Enlarging upon what Mickdude2 said...
What about monarchs being able to establish standard currency? The most basic form historically has been precious items or substance of some sort. In Europe and Asia this has often been precious metal. Monarchs put their imprints on standard-sized pieces of precious metal for two reasons: one to advertise the power of the monarch, the other to assert that the enforcement power of the monarch was behind the claim to the genuineness, hence value, of the substance in the coin.
Monarchs were able to get away with this because they were usually major purchasers of goods and services in their realms, and often the single major purchaser of such. If someone didn't want to accept the monarch's word via his imprinted substances, they would lose out on business, and might also attract unwanted negative attention from the monarch or his minions. People with personal stashes of precious substance that they had more trust in held onto it, and paid their own bills with the monarch's currency. This is a case of the adage "bad money drives good money out of circulation", where the monarch's "bad" money drives the "good" bullion (for example) out of circulation and eventually becomes the "good" money, as long as the monarchy is successful and the economy does not tank.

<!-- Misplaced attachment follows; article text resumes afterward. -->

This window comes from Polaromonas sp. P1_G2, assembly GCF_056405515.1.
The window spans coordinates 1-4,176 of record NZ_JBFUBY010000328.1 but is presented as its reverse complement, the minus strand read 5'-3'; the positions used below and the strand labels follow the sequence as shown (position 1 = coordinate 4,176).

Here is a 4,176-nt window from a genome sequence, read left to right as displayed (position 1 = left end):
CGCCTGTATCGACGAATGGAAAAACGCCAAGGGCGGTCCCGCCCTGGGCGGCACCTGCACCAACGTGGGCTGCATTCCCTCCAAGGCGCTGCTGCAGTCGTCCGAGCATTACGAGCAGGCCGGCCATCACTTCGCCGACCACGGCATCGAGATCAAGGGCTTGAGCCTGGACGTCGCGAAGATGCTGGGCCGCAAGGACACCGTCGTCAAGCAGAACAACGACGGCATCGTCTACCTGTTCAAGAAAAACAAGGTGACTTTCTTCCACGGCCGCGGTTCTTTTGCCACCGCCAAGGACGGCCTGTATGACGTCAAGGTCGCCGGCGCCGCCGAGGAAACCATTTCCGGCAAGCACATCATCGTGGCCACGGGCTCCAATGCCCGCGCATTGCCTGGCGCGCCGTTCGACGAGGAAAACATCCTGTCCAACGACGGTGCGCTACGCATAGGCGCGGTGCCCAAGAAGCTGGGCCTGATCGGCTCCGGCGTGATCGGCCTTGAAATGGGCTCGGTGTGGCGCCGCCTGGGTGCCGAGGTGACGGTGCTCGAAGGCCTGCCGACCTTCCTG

Paper currency originally started as a way to represent precious metal, or other substance, without having to carry it around. Bank notes were issued by banks as a promise-to-pay, but were worthless without people's trust in the issuing banks. Governments were capable of forcing people to accept paper currency when they had power, as in the case of the monarch's coins above, but when governments lost power, the paper currency became worthless, as in the case of CSA dollars.
Coinage actually made of substance that people regard as valuable will generally retain considerable value in the event of political collapse, whereas debased coinage or paper currency will not. In the former case, the recognized value of the underlying substance will be accepted in barter even if the issuing agent no longer exists. In the latter case, much or all of the value lies in the authority of the issuing agent, and will disappear accordingly should the issuing agent lose authority.